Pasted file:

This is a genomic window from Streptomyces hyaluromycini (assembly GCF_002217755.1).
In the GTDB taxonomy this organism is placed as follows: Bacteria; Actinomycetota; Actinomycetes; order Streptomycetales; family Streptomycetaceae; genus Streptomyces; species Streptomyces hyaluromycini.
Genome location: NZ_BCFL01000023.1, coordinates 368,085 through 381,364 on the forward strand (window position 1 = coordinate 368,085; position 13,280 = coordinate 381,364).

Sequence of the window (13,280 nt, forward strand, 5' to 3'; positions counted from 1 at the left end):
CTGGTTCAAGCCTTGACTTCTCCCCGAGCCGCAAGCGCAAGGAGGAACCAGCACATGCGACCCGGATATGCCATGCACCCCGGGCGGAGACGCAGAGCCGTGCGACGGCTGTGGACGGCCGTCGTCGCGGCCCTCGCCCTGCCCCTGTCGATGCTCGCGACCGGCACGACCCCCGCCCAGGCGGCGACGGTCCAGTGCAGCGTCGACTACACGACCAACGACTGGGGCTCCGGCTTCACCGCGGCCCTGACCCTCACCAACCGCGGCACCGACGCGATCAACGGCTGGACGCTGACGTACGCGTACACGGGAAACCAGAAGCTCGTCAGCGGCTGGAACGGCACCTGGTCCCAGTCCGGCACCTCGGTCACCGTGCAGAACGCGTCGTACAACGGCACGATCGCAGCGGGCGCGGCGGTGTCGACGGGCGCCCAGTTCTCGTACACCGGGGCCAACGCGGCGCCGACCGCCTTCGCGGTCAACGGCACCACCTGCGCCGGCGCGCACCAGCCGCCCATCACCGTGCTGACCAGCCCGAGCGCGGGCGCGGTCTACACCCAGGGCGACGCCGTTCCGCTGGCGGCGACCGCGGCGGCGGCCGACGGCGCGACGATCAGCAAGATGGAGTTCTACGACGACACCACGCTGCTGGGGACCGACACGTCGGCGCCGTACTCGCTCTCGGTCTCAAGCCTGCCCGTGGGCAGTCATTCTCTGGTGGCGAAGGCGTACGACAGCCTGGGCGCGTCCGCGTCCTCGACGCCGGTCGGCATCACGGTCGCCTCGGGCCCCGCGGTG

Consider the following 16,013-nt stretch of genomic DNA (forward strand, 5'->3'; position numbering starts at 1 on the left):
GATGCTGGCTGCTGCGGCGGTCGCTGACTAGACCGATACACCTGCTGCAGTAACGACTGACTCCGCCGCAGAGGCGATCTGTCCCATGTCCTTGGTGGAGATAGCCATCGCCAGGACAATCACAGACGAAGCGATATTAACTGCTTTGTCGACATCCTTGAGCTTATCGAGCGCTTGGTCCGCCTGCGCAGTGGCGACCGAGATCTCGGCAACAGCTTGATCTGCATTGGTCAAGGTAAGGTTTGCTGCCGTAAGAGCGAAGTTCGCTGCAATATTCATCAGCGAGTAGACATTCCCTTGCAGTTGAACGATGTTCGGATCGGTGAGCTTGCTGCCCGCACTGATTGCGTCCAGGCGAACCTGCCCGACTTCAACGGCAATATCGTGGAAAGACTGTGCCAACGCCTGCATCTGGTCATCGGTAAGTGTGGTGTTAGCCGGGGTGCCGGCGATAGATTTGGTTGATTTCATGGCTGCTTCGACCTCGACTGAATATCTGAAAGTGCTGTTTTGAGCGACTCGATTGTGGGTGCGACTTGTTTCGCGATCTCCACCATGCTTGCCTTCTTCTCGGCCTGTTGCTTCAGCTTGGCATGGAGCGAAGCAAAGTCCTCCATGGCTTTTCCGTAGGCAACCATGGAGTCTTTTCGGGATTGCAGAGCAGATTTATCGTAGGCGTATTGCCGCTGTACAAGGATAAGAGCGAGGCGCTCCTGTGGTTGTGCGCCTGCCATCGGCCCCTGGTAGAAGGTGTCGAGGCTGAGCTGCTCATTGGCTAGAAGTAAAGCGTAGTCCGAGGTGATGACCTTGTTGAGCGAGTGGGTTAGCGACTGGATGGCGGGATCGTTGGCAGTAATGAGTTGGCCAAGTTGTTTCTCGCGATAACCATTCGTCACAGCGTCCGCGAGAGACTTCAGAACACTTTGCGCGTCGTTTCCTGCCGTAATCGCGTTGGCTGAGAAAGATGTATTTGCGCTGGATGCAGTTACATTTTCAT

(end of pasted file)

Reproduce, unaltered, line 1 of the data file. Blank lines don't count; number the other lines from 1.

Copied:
This is a genomic window from Streptomyces hyaluromycini (assembly GCF_002217755.1).